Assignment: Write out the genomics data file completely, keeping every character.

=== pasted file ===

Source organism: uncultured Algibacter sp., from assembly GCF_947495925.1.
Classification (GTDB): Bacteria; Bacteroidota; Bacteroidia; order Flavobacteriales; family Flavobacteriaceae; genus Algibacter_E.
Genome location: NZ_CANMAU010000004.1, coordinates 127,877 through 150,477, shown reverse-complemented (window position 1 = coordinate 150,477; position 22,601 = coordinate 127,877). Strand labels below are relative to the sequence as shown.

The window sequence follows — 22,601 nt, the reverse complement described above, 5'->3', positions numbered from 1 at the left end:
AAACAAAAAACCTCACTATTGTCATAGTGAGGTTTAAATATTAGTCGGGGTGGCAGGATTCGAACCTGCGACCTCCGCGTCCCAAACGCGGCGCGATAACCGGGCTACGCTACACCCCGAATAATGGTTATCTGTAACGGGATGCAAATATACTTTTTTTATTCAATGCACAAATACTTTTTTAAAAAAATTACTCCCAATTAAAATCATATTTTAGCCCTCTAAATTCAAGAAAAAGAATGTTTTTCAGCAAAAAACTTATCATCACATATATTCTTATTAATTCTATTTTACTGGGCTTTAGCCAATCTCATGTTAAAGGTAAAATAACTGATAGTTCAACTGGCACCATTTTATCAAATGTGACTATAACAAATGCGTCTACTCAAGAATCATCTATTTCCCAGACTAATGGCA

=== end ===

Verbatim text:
Source organism: uncultured Algibacter sp., from assembly GCF_947495925.1.
Classification (GTDB): Bacteria; Bacteroidota; Bacteroidia; order Flavobacteriales; family Flavobacteriaceae; genus Algibacter_E.
Genome location: NZ_CANMAU010000004.1, coordinates 127,877 through 150,477, shown reverse-complemented (window position 1 = coordinate 150,477; position 22,601 = coordinate 127,877). Strand labels below are relative to the sequence as shown.

The window sequence follows — 22,601 nt, the reverse complement described above, 5'->3', positions numbered from 1 at the left end:
AAACAAAAAACCTCACTATTGTCATAGTGAGGTTTAAATATTAGTCGGGGTGGCAGGATTCGAACCTGCGACCTCCGCGTCCCAAACGCGGCGCGATAACCGGGCTACGCTACACCCCGAATAATGGTTATCTGTAACGGGATGCAAATATACTTTTTTTATTCAATGCACAAATACTTTTTTAAAAAAATTACTCCCAATTAAAATCATATTTTAGCCCTCTAAATTCAAGAAAAAGAATGTTTTTCAGCAAAAAACTTATCATCACATATATTCTTATTAATTCTATTTTACTGGGCTTTAGCCAATCTCATGTTAAAGGTAAAATAACTGATAGTTCAACTGGCACCATTTTATCAAATGTGACTATAACAAATGCGTCTACTCAAGAATCATCTATTTCCCAGACTAATGGCA